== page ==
Alcohol and the effects on our Hormones
Alcohol is, without doubt, one of the most widely abused drugs in Ireland. Although it helps us loosen up and feel more relaxed and helps break down barriers socially, there is a darker side to this widely accepted drug that we feel is necessary to highlight.
Alcohol is a neurotoxin; this means it poisons your brain and disrupts your hormonal balance. According to the Harvard School of Public Health, women who drink two or more drinks a day increase their risk of breast cancer by more than 40 percent!
Other types of cancer linked to excessive alcohol consumption include cancer of the:
- Mouth, larynx and esophagus
Alcohol consumption also inhibits your body’s natural stress response by reducing a key stress hormone, known as corticotropin-releasing factor (CRF). CRF is produced by your hypothalamus and helps trigger your body’s reaction to stress.
If your stress response is impaired, your immune system will also be inhibited, which can have any number of health implications, from reducing your ability to fight infections to increasing your cancer risk.
Thyroid function may be disrupted by alcohol consumption, and as a result, affect other bodily functions. The thyroid is a complex gland that creates hormones with the help of iodine. These hormones are vital to many body functions, including metabolism, brain function, menstrual cycles, temperature regulation and organ function. If the thyroid gland is suppressed, then it cannot function properly, thus disrupting these bodily functions. A suppression of the thyroid hormone production is known as hypothyroidism.
As alcohol is a depressant, it can affect the thyroid by suppressing its functions, resulting in the thyroid gland not producing enough hormones. This can be worse for someone who already has an under-active thyroid and may disrupt any hormone replacement medications that are being taken. However, alcohol also suppresses normal-functioning thyroids as well.
* Alcohol should be avoided completely during pregnancy. The myth behind Guinness being ‘good for you’, or the odd glass of wine being OK is not good enough. Everything you consume, your growing foetus consumes too. They are not exactly in a position to make a choice, so it’s up to you.
Alcohol and it’s affects on men & women
Women are much more vulnerable than men to adverse consequences of alcohol use.
Women absorb and metabolize alcohol differently than men; in general women have less body water than men of similar body weight, so that women achieve higher concentrations of alcohol in the blood after drinking equivalent amounts of alcohol.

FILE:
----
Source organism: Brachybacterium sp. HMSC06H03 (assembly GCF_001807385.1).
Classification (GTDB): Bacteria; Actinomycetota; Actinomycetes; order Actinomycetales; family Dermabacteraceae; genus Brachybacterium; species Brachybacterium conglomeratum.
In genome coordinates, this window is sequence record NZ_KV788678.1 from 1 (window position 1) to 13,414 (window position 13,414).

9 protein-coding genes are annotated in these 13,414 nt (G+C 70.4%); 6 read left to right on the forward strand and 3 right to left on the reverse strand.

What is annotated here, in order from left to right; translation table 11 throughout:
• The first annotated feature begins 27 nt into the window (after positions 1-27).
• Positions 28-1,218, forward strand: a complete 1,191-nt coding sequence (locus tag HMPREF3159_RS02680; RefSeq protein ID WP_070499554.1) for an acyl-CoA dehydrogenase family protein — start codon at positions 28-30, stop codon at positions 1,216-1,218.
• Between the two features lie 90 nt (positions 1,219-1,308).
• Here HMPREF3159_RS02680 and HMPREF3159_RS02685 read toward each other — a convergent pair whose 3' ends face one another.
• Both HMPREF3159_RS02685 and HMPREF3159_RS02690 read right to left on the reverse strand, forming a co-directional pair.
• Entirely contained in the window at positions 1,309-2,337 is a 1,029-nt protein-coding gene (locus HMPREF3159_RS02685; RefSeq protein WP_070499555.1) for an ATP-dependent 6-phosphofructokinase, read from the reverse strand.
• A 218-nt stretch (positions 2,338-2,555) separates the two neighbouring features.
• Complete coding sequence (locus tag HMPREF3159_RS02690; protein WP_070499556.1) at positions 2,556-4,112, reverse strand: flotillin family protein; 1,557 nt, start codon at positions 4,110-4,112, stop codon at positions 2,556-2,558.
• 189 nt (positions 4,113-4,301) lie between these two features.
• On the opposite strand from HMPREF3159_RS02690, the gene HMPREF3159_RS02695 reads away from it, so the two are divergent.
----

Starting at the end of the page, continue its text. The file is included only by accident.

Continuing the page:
Women have smaller quantities of the enzyme dehydrogenase that breaks down alcohol in the stomach. A Woman will absorb about 30% more alcohol into her bloodstream than a man of the same weight who has consumed an equal amount.
An additional factor is hormone differences. Research suggests that the menstrual cycle and the use of any medication that affects the liver (because of the change in hormones) may intensify a woman’s response to alcohol. Women have been shown to develop their highest blood alcohol concentrations immediately before menstruating, and their lowest on the first day of menstruation. When men and women of the same weight consume equal amounts of alcohol, women have higher blood alcohol concentrations. Women have proportionately more body fat and a lower volume of body water compared with men of similar weight (Romach and Sellers 1998). As a result, women have a higher concentration of alcohol because there is less volume of water to dilute it.
Physiological effects of alcohol
Alcohol has been proven to have negative affects on:
- Liver and Other Gastrointestinal Disorders (Fatty Liver, Alcohol Hepatitis, Cirrhosis, Liver Cancer, Ulcers/Gastritis, Pancreatitis, Diabetes)
- Cardiac-Related Conditions (High Blood Pressure (hypertension), Cardiomyopathy, Stroke, Arrhythmia)
- Nutritional Deficiencies (Malnutrition, Vitamin and Mineral Deficiencies)
- Reproductive Consequences (Fetal Alcohol Spectrum Disorders: Fetal alcohol syndrome, alcohol-related birth defects (ARBD), partial fetal alcohol syndrome (pFAS), and alcohol-related neurodevelopmental disorder (ARND), Low Birth Weight, Miscarriage, Painful/Irregular Menstruation, Underproduction of Hormones)
- Cancer, (Breast Cancer, Throat and Mouth Cancer, Stomach and Colon Cancer)
Some clients may argue that alcohol is “good for you”. This is probably based on resveratrol in some alcohols. One of the most widely accepted health benefits of alcohol comes from resveratrol, an antioxidant found in red wine, which acts as a:
- Cancer-preventing agent
- Blood thinner
- Vaso-expanding agent
- Blood pressure lowering compound
- Anti-aging chemical
But resveratrol cannot explain the health benefits ascribed to the moderate consumption of other types of alcohol (ethanol & methanol). The negative affects on large consumption of alcohol, far outweigh any ‘medicinal or health-giving’ benefits.
We do recommend you to have fun over the holidays but everything in moderation. At least, after reading this article you are aware of the risks associated with binge drinking.
Try and alternate your drinks with some soda water or still water and remember to pace yourself on nights out.